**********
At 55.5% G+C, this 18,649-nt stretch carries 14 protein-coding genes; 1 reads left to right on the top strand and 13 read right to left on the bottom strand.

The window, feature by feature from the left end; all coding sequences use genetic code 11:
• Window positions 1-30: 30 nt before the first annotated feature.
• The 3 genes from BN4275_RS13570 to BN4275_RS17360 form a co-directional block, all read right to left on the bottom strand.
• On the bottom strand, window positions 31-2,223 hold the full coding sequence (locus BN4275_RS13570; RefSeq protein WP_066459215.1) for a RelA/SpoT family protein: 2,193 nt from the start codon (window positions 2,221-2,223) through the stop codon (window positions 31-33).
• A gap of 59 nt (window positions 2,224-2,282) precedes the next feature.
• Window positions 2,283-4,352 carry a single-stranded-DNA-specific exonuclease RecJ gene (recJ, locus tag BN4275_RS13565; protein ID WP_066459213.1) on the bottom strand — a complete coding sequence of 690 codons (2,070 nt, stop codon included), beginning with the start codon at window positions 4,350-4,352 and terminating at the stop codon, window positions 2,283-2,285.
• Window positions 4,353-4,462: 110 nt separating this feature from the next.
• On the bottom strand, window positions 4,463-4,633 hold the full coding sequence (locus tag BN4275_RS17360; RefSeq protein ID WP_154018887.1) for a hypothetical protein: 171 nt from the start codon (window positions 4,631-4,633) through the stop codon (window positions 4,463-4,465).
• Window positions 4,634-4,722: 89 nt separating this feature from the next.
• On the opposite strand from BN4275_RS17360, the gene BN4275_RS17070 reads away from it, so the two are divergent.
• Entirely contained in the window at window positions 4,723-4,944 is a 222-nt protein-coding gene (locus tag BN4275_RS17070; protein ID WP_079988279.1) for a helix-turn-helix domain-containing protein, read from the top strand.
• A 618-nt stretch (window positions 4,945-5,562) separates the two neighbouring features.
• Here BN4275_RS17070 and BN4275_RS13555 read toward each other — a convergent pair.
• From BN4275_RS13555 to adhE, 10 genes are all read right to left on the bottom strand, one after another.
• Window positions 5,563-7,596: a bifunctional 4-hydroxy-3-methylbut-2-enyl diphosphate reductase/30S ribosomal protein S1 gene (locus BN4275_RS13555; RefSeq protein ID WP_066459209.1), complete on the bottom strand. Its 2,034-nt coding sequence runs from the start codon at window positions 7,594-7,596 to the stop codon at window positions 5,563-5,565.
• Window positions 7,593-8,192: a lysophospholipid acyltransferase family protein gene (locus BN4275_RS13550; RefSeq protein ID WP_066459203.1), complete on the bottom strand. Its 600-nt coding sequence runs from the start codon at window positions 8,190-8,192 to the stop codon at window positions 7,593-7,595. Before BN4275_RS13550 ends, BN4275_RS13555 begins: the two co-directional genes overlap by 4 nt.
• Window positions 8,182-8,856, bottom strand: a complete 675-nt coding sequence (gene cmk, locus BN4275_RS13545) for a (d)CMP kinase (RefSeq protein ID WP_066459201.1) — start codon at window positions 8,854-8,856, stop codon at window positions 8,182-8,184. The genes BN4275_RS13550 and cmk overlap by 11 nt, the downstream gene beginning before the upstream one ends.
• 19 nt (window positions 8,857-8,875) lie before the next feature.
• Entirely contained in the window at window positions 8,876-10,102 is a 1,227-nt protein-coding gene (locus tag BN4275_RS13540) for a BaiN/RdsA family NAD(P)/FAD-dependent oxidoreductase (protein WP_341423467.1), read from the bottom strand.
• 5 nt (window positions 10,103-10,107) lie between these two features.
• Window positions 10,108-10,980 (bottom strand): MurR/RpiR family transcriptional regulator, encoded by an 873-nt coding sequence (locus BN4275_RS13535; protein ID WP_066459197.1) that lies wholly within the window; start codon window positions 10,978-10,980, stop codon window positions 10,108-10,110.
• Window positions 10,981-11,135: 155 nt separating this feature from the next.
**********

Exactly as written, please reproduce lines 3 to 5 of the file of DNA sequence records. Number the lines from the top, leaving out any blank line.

• Window positions 1-30: 30 nt before the first annotated feature.
• The 3 genes from BN4275_RS13570 to BN4275_RS17360 form a co-directional block, all read right to left on the bottom strand.
• On the bottom strand, window positions 31-2,223 hold the full coding sequence (locus BN4275_RS13570; RefSeq protein WP_066459215.1) for a RelA/SpoT family protein: 2,193 nt from the start codon (window positions 2,221-2,223) through the stop codon (window positions 31-33).